The Cricket Frogs
Genus Acris

Blanchard's Cricket Frog (Acris crepitans blanchardi)
There are three species of Cricket Frogs in the United States.  The Eastern Cricket Frog (Acris crepitans) is widespread in the eastern 1/3 of the US east of the Mississippi and Ohio Rivers, occurring from the Great Lakes to the Gulf Coast.  It is absent from New England and from peninsular Florida.

Known range of the Eastern Cricket Frog (Acris crepitans)

The Blanchard's Cricket Frog (Acris blanchardi) replaces the Eastern Cricket Frog west of the Mississippi and north of the Ohio Rivers.  It is physically identical to the Eastern Cricket Frog and is separated by its genetic distance and presumable some of the characteristics of its call.

Known Range of the Blanchard's Cricket Frog (Acris blanchardi)
In the southeast, there is a third species, the Southern Cricket Frog (Acris gryllus).  It differs from the Eastern Cricket Frog in aspects of its coloration and leg length as well as having a different call.

Known range of the Southern Cricket Frog (Acris gryllus)

All three species are highly variable and very difficult to distinguish without capturing them.  There is a difference in the relative length of the hind limb with the Southern, but this is impossible to determine without capturing the frog in areas where the ranges overlap.

Traditionally, there have two subspecies of Southern Cricket Frogs (Florida and Southern) and two subspecies of Northern Cricket Frog (Northern and Blanchard's).   Current taxonomy treats the Blanchard's Cricket Frog as a separate species.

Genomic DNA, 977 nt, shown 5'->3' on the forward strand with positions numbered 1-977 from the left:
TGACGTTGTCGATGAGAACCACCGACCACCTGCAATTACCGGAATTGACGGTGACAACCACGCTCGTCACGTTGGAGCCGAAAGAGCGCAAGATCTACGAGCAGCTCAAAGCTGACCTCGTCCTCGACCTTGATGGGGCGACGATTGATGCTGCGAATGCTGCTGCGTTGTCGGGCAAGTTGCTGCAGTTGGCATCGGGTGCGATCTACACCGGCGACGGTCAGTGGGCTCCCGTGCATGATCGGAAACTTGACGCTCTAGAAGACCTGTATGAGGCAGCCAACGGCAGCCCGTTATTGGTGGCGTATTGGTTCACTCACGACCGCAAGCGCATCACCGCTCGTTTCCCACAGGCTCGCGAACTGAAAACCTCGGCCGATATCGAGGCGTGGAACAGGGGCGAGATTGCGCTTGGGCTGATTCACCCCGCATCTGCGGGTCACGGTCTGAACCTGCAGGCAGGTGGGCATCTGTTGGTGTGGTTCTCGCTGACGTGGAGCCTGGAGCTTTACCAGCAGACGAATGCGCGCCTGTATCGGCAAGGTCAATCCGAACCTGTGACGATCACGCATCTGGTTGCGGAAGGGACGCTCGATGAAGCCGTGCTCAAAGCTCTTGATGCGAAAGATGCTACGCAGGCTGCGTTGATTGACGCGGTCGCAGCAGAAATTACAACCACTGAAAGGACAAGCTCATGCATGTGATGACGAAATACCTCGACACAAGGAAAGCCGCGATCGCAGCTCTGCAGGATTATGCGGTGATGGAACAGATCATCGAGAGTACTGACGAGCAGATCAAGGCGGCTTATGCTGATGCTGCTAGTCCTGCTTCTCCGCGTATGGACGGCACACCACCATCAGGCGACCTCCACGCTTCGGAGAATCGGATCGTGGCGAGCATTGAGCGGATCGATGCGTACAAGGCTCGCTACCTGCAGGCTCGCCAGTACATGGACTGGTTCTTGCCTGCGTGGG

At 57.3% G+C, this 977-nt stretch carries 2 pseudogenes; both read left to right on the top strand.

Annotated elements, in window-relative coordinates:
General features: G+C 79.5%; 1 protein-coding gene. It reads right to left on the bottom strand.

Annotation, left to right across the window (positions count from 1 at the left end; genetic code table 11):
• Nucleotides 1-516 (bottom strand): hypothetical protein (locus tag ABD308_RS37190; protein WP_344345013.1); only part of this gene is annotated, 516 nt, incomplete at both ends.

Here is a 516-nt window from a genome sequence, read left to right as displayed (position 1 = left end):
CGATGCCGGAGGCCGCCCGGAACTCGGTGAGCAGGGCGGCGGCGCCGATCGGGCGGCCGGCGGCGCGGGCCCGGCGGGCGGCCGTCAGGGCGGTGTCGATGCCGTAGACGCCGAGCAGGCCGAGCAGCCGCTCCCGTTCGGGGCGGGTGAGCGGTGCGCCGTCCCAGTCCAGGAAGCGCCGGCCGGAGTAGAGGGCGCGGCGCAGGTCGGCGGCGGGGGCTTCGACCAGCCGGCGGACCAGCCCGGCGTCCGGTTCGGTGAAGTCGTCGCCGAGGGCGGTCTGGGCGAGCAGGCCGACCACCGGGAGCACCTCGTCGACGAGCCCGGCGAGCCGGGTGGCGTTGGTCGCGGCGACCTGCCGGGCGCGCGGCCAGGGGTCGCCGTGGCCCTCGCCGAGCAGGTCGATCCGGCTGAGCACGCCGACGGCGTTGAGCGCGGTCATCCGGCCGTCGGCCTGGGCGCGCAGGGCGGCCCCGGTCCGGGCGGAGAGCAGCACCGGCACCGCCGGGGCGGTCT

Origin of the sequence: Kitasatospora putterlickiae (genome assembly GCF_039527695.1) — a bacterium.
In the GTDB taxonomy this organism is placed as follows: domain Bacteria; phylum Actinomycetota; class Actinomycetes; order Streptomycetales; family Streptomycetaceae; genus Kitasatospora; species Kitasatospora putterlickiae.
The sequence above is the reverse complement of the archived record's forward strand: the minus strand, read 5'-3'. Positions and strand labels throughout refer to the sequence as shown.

Southern Cricket Frog (Acris gryllus)

Although these species are almost impossible to distinguish physically, there is a subtle but consistent difference in their calls.   Both species make a "click-click-click" call that has been likened to two pebbles being hit together.   At first, those two calls also sound very similar.  However, by listening carefully, you can learn to distinguish the two species.

Here is a recording of a "Blanchard's" Cricket Frog (Acris crepitans) from Texas.  Notice how "broad" the clicks are.  It sounds like someone hitting two stones together at a slight angle so that they are actually scraping against each other for a fraction of a second.

Contrast that call with the shorter, sharper clicks of the Southern Cricket Frog (A. gryllus), this time from Pasco County, Florida.  Once again, it sounds like two stones or marbles striking each other, but this time they are hitting straight on so the contact is shorter in duration.

The following recording contains a single typical "click" recording from a Northern and Southern Cricket Frog.  Each recording has been repeated 5 times so you can compare the length of each click.  The first 5 clicks are the Blanchard's Cricket Frog (A. crepitans) and the last five clicks are the Florida Cricket Frog (A. gryllus).

Notice that the call of the Northern/Blanchard's Cricket Frog is longer and more complex than the sharp click of the Southern Cricket Frog.

Here is a spectrogram comparing the two individual calls.  The first call is a single click from a Northern Cricket Frog (Acris crepitans/blanchardi) and the second is a single click from a Florida Cricket Frog (Acris gryllus dorsalis).  Both segments of the spectrogram represent the same time period (0.1 secoonds).  What you can see from the comparison is that although the clicks are superficially similar, the click of the Northern Cricket Frog is actually longer in duration.  The click of the Southern Cricket Frog is much shorter and sharper.

In some Northern Cricket Frogs, the clicks appear to be two separate sounds a few hundredths of a second apart.

© Chris Harrison 2012

No comments:

Post a Comment